Words. Words. Words. Millions of them. Delightful little toys for wordsmiths like me. I particularly enjoy special categories of words which have something in common, e. g. Contronyms. Every schoolboy and schoolgirl knows synonyms and antonyms, but what are contronyms?
Contronyms are words (or sometimes short expressions) which have two more or less opposite meanings. No, "bridegroom" is not a contronym, though it includes two contradictory words but not opposite meanings. It is a synonym for "groom." The word strike is a contronym; It can mean hit, as in hitting someone, or it can mean miss, as used in baseball.
Contronyms (sometimes spelled contranyms) can also be called self-antonyms, auto-antonyms, antagonyms or Janus words (two-faced), though the word contronyms is most widely used. They have existed as long as most languages, with the possible exception of those using Chinese characters or pictograms. For example, the Spanish word huésped means both host and guest. In Hebrew and Yiddish, shalom means both hello and good by, as Aloah does in Hawaiian. Shalom means peace and aloah means love, which possibly explains both these uses. The word "contronym" itself, however, probably did not appear until 1962 in the works of Jack Herring.
If you like to play with words, the English language gives you many opportunities. For example, Palindromes are words or expressions spelled the same backwards and forwards, e.g. words such as deed, noon and level, or the names Hannah and Otto, or a longer word such as redivider. If you include expressions, you can find much longer palindromes such as Madam, I'm Adam or a Toyota, race car. (Ignore the punctuation.) Lots of fun; Try to see how long an expression you can put together. Retronyms are old words, which need an additional amplifier to bring them up-to-date, due to social, political or technological changes. Examples are acoustic guitar, analogue clock, fresh air and unsafe sex. (Figure it out yourself.)
In addition, there are language categories which bring a smile to the face or a loud guffaw --Spoonerisms, Wellerisms, Malapropisms, Tom Swifty's and Paraprosdokia. Spoonerisms are tongue-twisters such as "tips of the slongue." Malapropisms involve words which sound alike but, when misused, embarrass the speaker. Example: Going way back to Gracie Allen, "You could have knocked me over with a fender!" Users of Wellerisms quote a common saying, and follow it with a ridiculous example. "I see," said the blind carpenter, as he picked up his hammer and saw." Tom Swifty's (based on a children's book) start by stating an action and following it with an amusingly descriptive adverb, e.g. "We must hurry," said Tom swiftly. (Get it?) Paraprosdokia means starting a sentence with one thought and then abruptly shifting to a totally different (and usually contrary) one. Quoting Groucho Marx, "I've had a wonderful evening, but this wasn't it." Comedians love paraprosdokia.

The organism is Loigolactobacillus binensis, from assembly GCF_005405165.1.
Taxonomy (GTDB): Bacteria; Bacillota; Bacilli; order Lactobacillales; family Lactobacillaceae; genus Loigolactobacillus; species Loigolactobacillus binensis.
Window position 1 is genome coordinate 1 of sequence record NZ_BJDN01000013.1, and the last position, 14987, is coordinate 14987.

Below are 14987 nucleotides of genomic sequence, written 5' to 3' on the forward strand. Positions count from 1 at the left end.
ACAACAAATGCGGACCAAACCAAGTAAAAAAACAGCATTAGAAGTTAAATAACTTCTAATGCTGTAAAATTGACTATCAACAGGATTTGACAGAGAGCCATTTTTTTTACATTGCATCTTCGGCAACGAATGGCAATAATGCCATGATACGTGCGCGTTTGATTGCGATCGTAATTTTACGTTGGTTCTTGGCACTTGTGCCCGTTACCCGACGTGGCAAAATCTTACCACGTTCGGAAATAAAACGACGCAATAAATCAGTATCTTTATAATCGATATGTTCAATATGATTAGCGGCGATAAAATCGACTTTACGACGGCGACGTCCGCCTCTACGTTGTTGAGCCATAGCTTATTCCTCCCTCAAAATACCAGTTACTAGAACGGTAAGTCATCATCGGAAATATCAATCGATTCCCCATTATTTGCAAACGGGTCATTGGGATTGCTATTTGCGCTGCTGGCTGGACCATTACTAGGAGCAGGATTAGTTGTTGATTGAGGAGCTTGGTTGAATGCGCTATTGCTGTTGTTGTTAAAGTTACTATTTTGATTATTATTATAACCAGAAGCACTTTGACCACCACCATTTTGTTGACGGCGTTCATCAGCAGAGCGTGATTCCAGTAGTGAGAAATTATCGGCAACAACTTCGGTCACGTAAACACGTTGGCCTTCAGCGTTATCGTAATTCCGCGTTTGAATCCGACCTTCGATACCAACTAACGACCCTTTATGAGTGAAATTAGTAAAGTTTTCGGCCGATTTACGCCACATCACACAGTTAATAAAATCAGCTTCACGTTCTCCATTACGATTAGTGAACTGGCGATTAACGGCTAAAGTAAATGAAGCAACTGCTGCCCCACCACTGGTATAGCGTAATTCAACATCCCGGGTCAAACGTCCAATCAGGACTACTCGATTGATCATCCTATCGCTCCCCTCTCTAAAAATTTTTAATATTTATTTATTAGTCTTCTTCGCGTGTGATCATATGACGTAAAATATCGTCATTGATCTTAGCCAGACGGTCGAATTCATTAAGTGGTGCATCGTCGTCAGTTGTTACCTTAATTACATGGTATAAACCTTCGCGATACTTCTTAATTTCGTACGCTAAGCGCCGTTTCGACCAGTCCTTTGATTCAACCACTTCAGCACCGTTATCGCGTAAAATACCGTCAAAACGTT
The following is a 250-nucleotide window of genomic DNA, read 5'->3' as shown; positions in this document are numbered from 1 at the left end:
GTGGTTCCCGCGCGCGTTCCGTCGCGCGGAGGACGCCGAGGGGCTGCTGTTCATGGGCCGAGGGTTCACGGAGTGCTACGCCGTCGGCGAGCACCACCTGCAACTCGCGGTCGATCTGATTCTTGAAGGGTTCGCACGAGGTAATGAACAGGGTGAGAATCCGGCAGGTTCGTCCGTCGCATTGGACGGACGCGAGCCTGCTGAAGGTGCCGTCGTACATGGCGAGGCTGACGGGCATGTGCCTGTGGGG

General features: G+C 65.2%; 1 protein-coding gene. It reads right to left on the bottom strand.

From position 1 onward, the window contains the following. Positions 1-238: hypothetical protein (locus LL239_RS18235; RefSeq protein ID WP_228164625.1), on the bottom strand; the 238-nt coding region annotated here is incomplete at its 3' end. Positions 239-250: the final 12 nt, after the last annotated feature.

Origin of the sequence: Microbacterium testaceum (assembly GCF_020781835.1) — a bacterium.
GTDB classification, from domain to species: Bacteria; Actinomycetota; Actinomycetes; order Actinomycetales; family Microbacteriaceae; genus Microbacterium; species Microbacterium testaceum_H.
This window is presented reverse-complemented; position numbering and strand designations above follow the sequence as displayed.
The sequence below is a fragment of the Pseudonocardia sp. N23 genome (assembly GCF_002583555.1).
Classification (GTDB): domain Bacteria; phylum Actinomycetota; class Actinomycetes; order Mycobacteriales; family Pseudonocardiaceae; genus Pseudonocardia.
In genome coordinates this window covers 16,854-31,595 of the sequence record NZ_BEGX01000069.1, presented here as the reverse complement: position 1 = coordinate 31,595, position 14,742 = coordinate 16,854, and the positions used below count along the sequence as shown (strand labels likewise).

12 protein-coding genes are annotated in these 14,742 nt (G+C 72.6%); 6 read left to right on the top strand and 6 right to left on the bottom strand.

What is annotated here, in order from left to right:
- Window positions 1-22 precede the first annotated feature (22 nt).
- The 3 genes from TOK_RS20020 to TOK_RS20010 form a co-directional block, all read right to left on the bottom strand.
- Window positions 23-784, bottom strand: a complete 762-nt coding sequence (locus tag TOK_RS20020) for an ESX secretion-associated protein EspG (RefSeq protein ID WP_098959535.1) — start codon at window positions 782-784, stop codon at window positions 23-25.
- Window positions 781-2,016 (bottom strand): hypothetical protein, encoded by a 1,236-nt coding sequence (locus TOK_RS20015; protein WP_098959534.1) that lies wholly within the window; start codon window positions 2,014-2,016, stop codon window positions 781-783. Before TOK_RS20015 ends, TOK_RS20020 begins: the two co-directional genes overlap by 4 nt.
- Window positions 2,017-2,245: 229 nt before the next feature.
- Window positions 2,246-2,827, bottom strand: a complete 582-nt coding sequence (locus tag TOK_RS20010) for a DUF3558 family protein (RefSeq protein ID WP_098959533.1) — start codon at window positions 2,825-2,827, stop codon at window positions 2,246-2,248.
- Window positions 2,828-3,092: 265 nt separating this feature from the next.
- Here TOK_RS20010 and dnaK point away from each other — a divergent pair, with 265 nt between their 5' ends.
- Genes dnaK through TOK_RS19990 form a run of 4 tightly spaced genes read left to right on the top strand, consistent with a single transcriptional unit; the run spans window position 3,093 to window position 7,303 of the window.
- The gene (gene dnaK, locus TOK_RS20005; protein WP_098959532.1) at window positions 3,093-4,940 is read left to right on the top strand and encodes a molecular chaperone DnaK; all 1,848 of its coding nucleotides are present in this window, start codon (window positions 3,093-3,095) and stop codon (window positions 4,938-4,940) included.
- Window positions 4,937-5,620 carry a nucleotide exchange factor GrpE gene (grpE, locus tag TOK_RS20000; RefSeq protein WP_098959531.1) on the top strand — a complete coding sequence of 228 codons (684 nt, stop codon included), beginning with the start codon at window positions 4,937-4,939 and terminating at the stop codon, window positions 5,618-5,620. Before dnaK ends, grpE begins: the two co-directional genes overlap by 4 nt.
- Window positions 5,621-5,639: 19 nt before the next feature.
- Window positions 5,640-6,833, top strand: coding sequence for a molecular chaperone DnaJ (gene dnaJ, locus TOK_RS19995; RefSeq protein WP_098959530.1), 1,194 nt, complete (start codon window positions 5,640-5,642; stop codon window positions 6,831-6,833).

Add twisted, double-meaning newspaper headline bloopers (New Bridge Held Up by Red Tape) and words spelled the same but pronounced differently (An immigrant coming into a bookstore, asking for a book to "Polish my English.") and you have a cocktail of amusing and fascinating examples of things which make our language exciting.
Add to these words which combine letter and number sounds to cut down on verbiage. e.g. 4C for foresee, K9P for canine pee and LEV8 for alleviate, and you have additional material for playing language games.
But, let's get back to contronyms. I have nearly 100 of them in my knapsack. Let's provide the reader with a few prime ones:
To hold together (as in mechanical bolting) or to separate by fleeing.
To connect (as with a paper clip) or to detach (as in clipping your hedge).
To repair (as in putting together) or to castrate (as in cutting apart).
To add to (as with food preparation ) or to take away (as with wages).
An advantage (to insure equality, as in golf) or a disadvantage (that prevents or minimizes equal achievement).
To support (as in Liberty holding up the torch) or to impede (as in holding up legislation).
To rent property, or to offer property for rent.
Visible (as with the moon) or invisible (as with an electric light).
To approve, or to boycott.
To present, or to conceal.
To remove (as in skinning an animal for its fur). or to cover.
To decorate (as with a Christmas tree) or to remove excess (as with a mustache).
To endure, or to deteriorate.
To start (as with a clock) or to end (as with a business).
How do these contradictory meanings come about? We don't always know, but they do originate in different ways. For example, cleave (to adhere or to separate) come from Old English roots, the first from clifian and the second from cleofan. Oversight probably resulted from confusion of the verbs overlook and oversee when people started the use them in nouns. Other contronyms such as seed and dust probably had similar origins when verbs were appended to describe how they were to be moved. Dusting involves either adding dust or removing dust. Seeds are scattered during planting, but removed from the resulting fruit. A number of others arise from different usage in the United States and England. For example, to table a bill in the English Parliament is to put it on the table for consideration. In Congress, it means to set it aside. When an American Judge enjoins someone, he forbids him or her from carrying out a certain action. When a British Judge enjoins, he is directing the party to act. If a West End play in London is a bomb, it is a huge success. In America, a bomb is a failure. There are undoubtedly other reasons for the rise of these words, but origin of these contradictions is often obscure.
I hope the reader has enjoyed this awesome blog on Contronyms, even though, in Old English, it would have been considered "awful."
Marv Rubinstein is the author of The Compendium Of American English.
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